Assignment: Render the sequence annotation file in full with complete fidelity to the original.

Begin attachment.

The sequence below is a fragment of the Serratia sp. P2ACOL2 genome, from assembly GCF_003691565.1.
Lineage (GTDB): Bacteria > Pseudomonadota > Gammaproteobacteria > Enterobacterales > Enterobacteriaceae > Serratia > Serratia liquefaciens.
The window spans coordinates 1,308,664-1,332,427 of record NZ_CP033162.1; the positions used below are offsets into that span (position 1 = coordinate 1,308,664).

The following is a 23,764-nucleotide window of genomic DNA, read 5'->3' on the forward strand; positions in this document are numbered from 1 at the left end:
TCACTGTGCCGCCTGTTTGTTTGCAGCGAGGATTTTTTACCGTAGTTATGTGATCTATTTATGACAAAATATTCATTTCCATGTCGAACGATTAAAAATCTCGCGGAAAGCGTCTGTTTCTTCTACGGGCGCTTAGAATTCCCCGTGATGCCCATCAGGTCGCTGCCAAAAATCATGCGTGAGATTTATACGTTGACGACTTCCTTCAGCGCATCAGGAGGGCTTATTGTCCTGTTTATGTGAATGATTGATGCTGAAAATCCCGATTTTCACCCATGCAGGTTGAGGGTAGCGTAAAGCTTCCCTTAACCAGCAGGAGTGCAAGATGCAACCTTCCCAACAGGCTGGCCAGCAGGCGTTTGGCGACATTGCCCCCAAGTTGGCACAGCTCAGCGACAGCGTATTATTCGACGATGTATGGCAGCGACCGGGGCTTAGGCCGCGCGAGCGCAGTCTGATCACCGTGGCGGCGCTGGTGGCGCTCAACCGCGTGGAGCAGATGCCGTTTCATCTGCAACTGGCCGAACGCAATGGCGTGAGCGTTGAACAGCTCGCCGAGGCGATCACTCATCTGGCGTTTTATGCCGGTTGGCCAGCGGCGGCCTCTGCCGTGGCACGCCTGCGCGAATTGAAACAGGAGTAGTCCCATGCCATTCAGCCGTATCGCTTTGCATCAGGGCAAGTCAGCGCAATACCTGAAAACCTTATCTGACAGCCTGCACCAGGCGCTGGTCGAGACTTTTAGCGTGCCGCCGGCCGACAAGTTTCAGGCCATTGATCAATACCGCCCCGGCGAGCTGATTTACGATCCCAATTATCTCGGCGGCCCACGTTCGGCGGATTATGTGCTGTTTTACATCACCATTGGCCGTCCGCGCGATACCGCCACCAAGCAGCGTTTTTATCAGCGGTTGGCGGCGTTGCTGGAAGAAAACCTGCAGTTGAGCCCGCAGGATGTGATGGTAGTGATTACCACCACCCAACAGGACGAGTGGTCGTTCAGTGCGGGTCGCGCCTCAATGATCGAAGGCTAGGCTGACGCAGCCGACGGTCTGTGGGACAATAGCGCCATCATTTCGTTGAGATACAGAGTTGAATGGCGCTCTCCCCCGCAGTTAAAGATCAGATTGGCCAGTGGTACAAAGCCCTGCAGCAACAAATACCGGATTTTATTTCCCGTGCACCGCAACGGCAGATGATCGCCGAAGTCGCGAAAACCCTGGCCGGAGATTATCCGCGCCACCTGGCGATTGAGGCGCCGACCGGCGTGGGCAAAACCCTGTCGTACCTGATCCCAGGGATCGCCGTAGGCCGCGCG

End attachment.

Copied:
The sequence below is a fragment of the Serratia sp. P2ACOL2 genome, from assembly GCF_003691565.1.
Lineage (GTDB): Bacteria > Pseudomonadota > Gammaproteobacteria > Enterobacterales > Enterobacteriaceae > Serratia > Serratia liquefaciens.
The window spans coordinates 1,308,664-1,332,427 of record NZ_CP033162.1; the positions used below are offsets into that span (position 1 = coordinate 1,308,664).

The following is a 23,764-nucleotide window of genomic DNA, read 5'->3' on the forward strand; positions in this document are numbered from 1 at the left end:
TCACTGTGCCGCCTGTTTGTTTGCAGCGAGGATTTTTTACCGTAGTTATGTGATCTATTTATGACAAAATATTCATTTCCATGTCGAACGATTAAAAATCTCGCGGAAAGCGTCTGTTTCTTCTACGGGCGCTTAGAATTCCCCGTGATGCCCATCAGGTCGCTGCCAAAAATCATGCGTGAGATTTATACGTTGACGACTTCCTTCAGCGCATCAGGAGGGCTTATTGTCCTGTTTATGTGAATGATTGATGCTGAAAATCCCGATTTTCACCCATGCAGGTTGAGGGTAGCGTAAAGCTTCCCTTAACCAGCAGGAGTGCAAGATGCAACCTTCCCAACAGGCTGGCCAGCAGGCGTTTGGCGACATTGCCCCCAAGTTGGCACAGCTCAGCGACAGCGTATTATTCGACGATGTATGGCAGCGACCGGGGCTTAGGCCGCGCGAGCGCAGTCTGATCACCGTGGCGGCGCTGGTGGCGCTCAACCGCGTGGAGCAGATGCCGTTTCATCTGCAACTGGCCGAACGCAATGGCGTGAGCGTTGAACAGCTCGCCGAGGCGATCACTCATCTGGCGTTTTATGCCGGTTGGCCAGCGGCGGCCTCTGCCGTGGCACGCCTGCGCGAATTGAAACAGGAGTAGTCCCATGCCATTCAGCCGTATCGCTTTGCATCAGGGCAAGTCAGCGCAATACCTGAAAACCTTATCTGACAGCCTGCACCAGGCGCTGGTCGAGACTTTTAGCGTGCCGCCGGCCGACAAGTTTCAGGCCATTGATCAATACCGCCCCGGCGAGCTGATTTACGATCCCAATTATCTCGGCGGCCCACGTTCGGCGGATTATGTGCTGTTTTACATCACCATTGGCCGTCCGCGCGATACCGCCACCAAGCAGCGTTTTTATCAGCGGTTGGCGGCGTTGCTGGAAGAAAACCTGCAGTTGAGCCCGCAGGATGTGATGGTAGTGATTACCACCACCCAACAGGACGAGTGGTCGTTCAGTGCGGGTCGCGCCTCAATGATCGAAGGCTAGGCTGACGCAGCCGACGGTCTGTGGGACAATAGCGCCATCATTTCGTTGAGATACAGAGTTGAATGGCGCTCTCCCCCGCAGTTAAAGATCAGATTGGCCAGTGGTACAAAGCCCTGCAGCAACAAATACCGGATTTTATTTCCCGTGCACCGCAACGGCAGATGATCGCCGAAGTCGCGAAAACCCTGGCCGGAGATTATCCGCGCCACCTGGCGATTGAGGCGCCGACCGGCGTGGGCAAAACCCTGTCGTACCTGATCCCAGGGATCGCCGTAGGCCGCGCG